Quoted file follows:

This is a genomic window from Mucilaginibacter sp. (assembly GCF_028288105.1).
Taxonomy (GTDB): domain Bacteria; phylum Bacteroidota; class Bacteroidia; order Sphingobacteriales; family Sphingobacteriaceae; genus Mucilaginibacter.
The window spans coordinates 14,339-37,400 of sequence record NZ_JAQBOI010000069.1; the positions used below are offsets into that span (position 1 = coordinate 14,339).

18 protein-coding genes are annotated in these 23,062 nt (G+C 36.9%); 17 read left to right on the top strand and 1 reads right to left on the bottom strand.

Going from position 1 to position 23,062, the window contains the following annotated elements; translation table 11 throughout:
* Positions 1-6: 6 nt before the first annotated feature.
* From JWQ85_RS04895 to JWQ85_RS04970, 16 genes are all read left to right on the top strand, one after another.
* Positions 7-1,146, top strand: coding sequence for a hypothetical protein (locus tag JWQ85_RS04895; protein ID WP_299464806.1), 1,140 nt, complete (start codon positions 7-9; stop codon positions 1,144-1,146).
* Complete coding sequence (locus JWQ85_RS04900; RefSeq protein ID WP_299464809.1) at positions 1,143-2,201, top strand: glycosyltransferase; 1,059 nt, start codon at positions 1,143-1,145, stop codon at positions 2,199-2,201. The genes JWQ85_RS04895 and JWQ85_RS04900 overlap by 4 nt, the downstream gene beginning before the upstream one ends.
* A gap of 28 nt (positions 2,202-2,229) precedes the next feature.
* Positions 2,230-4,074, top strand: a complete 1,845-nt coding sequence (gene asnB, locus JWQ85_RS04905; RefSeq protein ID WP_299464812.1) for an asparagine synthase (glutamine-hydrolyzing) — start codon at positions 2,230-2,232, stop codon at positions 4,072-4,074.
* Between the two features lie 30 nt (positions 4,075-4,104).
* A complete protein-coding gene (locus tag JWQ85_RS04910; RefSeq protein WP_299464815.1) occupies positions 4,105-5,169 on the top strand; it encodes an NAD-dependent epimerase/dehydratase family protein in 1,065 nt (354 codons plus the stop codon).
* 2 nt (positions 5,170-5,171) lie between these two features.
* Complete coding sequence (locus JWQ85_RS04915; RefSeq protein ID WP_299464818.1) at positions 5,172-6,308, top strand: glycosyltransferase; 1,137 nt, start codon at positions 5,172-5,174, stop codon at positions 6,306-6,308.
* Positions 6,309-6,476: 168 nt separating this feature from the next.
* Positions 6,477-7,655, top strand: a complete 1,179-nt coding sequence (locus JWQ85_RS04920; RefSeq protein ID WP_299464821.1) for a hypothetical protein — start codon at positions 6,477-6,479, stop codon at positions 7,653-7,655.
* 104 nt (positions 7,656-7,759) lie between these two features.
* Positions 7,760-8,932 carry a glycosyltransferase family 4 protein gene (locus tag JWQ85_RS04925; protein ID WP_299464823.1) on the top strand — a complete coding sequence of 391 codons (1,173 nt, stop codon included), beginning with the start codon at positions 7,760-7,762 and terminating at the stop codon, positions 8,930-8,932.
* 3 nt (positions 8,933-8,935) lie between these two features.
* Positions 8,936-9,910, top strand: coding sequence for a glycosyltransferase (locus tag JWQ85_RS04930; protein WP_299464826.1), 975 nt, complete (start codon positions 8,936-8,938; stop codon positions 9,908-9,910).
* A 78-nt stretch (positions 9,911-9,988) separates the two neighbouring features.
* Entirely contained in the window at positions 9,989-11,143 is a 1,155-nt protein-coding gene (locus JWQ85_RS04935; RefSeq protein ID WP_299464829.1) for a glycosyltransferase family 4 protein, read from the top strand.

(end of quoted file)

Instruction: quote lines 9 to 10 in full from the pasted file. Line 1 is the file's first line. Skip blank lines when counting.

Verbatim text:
* Complete coding sequence (locus JWQ85_RS04900; RefSeq protein ID WP_299464809.1) at positions 1,143-2,201, top strand: glycosyltransferase; 1,059 nt, start codon at positions 1,143-1,145, stop codon at positions 2,199-2,201. The genes JWQ85_RS04895 and JWQ85_RS04900 overlap by 4 nt, the downstream gene beginning before the upstream one ends.
* A gap of 28 nt (positions 2,202-2,229) precedes the next feature.